If there’s one thing that’s grinding my gears right now it’s sugar and how it’s currently being handled in the media.
This week, print, broadcast and online outlets will have confirmed for each and every one of us that sugar is evil. Deadly. It’s killing us – slowly, quicker in some instances. We’re addicted. It’s hidden in everything. Stop eating it now and seek alternatives, stat.
Sugar is sugar – regardless of the form it comes in
But here’s the thing, the alternatives we’re being suggested we seek out are *breaking news klaxon* just as ‘bad’. Agave syrup? Just don’t do it to yourself. A load of honey in plain yogurt because you ditched the fruit yogurts? Fine, but honey’s still sugar y’know.
If sugar (in all its many forms) went hand in hand with moderation we’d all be in a far better place. Instead, the media hasn’t focused on behaviour changes, helping folks appreciate you can’t have your cake and eat it all of the time but has suggested you can have slightly different cake.
The media has once again offered click-bait headlines, quick fix swaps and alternatives but not once stated, as wise owl Aidan Goggins did on his Facebook timeline earlier this week, that “In simple terms, carbs including sugars have a place, and are conducive to health in a balanced diet.”
Rejoice! Someone has spoken sense. Our old friend ‘balance’ takes centre stage once again.
Even if I do say so myself, a previous post all about carbs is probably worth a read right now.
Sugar should be hard to come by. Sugar should be earned. Sugar should be recognised as something that is very much a bit of a ‘treat’, not something that forms a staple part of our diet.
Nature makes sugar hard to come by. Check out this video, shot on a recent holiday:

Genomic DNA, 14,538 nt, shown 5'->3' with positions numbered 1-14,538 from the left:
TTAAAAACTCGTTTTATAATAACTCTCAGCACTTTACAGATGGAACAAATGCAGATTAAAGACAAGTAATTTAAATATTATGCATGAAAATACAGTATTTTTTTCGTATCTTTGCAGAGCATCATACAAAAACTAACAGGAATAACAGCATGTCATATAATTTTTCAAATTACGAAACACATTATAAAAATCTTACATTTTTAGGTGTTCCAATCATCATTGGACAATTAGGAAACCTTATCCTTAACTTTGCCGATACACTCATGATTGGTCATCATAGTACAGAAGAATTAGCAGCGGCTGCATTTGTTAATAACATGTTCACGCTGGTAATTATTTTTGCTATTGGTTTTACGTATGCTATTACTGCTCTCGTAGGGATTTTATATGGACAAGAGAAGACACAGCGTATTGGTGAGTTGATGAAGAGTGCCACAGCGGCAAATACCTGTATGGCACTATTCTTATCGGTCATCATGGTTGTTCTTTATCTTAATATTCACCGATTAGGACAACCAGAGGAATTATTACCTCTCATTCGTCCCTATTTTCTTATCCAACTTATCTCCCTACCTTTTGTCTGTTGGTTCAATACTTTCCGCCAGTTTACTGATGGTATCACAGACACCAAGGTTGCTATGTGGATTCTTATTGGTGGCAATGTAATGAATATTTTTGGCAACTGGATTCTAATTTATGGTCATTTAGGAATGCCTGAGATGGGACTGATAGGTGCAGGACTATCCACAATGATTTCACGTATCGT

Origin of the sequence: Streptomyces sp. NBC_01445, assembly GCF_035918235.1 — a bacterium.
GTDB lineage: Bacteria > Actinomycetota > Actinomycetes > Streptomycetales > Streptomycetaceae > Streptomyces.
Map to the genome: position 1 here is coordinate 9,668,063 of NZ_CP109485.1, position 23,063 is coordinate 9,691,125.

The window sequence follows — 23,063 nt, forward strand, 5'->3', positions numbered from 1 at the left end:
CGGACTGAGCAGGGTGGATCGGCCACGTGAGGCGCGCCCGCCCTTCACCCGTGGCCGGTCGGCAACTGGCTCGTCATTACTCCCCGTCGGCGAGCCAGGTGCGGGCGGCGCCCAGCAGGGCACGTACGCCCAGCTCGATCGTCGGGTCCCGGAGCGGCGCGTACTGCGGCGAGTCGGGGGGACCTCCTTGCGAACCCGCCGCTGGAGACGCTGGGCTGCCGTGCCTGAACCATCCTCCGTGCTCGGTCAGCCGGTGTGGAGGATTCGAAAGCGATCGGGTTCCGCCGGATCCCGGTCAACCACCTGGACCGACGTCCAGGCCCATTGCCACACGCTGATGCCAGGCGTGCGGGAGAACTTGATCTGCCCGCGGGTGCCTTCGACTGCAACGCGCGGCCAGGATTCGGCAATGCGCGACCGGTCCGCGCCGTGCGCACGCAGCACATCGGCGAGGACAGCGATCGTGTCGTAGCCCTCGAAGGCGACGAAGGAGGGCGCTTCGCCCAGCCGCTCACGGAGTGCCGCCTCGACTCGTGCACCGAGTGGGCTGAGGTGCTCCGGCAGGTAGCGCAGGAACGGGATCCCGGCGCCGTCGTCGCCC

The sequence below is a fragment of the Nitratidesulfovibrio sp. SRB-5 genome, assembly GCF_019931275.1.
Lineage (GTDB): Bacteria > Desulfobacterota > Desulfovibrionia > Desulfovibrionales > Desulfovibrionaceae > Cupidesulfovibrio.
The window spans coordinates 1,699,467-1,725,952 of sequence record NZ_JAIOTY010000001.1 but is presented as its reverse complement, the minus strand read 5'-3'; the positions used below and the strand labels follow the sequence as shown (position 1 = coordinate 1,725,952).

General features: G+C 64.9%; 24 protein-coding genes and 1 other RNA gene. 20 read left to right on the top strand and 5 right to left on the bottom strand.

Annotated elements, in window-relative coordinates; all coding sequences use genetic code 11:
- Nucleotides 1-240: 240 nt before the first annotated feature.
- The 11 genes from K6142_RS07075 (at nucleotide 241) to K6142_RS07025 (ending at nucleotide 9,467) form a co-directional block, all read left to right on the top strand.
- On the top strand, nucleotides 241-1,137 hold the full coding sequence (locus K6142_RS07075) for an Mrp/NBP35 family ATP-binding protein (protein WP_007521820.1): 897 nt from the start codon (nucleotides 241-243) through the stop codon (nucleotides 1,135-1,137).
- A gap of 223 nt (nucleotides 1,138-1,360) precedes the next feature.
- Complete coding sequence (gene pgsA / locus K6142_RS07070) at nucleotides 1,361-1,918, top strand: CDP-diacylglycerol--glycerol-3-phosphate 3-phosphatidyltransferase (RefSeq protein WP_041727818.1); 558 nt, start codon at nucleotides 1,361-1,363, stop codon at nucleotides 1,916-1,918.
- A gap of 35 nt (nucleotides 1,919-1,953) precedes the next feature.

This snap was taken on the same day on a different part of the island:
Consider the level of exertion required for that chap to get hold of those coconuts. Then, later that day, I stood by and watched another lean, muscular gent (easily 5kg+ lighter than me!) hack through the top of my coconut with such gusto I could see his bicep flex with each movement. The most exercise I got was taking $3 from my pocket and handing it over.
Therein lies the problem for so many of us. We’re not climbing trees or hacking the tops off coconuts. We’re grabbing. We’re going. We’re eating sugar-loaded food stuffs without any kind of mindfulness. We haven’t got to know our limits, or quite appreciate how much of it we’re eating all day every day.
Have you ever tried to eat just one Cadbury’s Mini Egg? Just one. I bet you can’t. They’re the Crystal Meth of the chocolate world. You’re hooked from the minute the bright yellow bag draws you into petrol filling station when they go on sale on Boxing Day. I love the things, but I don’t love how I can plough through 100g of them in as many seconds. So I hold out. I buy them when I’ve genuinely feel I’ve earned them – usually twice a year, after a sweaty work out.
In short, no birthday in my world is worth celebrating if there’s no cake. Mango is one of my all time favourite fruits and a summer without a 99 ice cream? It doesn’t bear thinking about.
Sugar comes in so many millions of guises. It’s about distinguishing better from worse. It’s about knowing when you really deserve to it. But above all, like any food, it should be enjoyed, celebrated and eaten mindfully.
Has this week’s media coverage affected how you think about sugar?